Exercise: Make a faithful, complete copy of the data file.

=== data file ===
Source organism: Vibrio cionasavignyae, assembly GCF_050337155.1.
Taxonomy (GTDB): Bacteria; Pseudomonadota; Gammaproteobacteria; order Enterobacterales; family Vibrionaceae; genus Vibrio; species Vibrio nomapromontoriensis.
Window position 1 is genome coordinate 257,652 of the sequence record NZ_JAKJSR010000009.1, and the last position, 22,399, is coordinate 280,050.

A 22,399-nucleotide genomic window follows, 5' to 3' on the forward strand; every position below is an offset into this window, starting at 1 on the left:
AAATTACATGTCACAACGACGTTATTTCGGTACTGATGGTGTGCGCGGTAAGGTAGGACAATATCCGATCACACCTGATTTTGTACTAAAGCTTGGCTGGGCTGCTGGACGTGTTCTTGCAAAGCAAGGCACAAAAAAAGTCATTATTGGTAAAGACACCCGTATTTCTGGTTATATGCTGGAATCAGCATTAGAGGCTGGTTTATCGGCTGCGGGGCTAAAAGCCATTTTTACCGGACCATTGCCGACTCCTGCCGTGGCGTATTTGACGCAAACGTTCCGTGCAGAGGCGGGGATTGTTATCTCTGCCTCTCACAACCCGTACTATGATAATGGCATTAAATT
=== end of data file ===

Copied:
Source organism: Vibrio cionasavignyae, assembly GCF_050337155.1.
Taxonomy (GTDB): Bacteria; Pseudomonadota; Gammaproteobacteria; order Enterobacterales; family Vibrionaceae; genus Vibrio; species Vibrio nomapromontoriensis.
Window position 1 is genome coordinate 257,652 of the sequence record NZ_JAKJSR010000009.1, and the last position, 22,399, is coordinate 280,050.

A 22,399-nucleotide genomic window follows, 5' to 3' on the forward strand; every position below is an offset into this window, starting at 1 on the left:
AAATTACATGTCACAACGACGTTATTTCGGTACTGATGGTGTGCGCGGTAAGGTAGGACAATATCCGATCACACCTGATTTTGTACTAAAGCTTGGCTGGGCTGCTGGACGTGTTCTTGCAAAGCAAGGCACAAAAAAAGTCATTATTGGTAAAGACACCCGTATTTCTGGTTATATGCTGGAATCAGCATTAGAGGCTGGTTTATCGGCTGCGGGGCTAAAAGCCATTTTTACCGGACCATTGCCGACTCCTGCCGTGGCGTATTTGACGCAAACGTTCCGTGCAGAGGCGGGGATTGTTATCTCTGCCTCTCACAACCCGTACTATGATAATGGCATTAAATT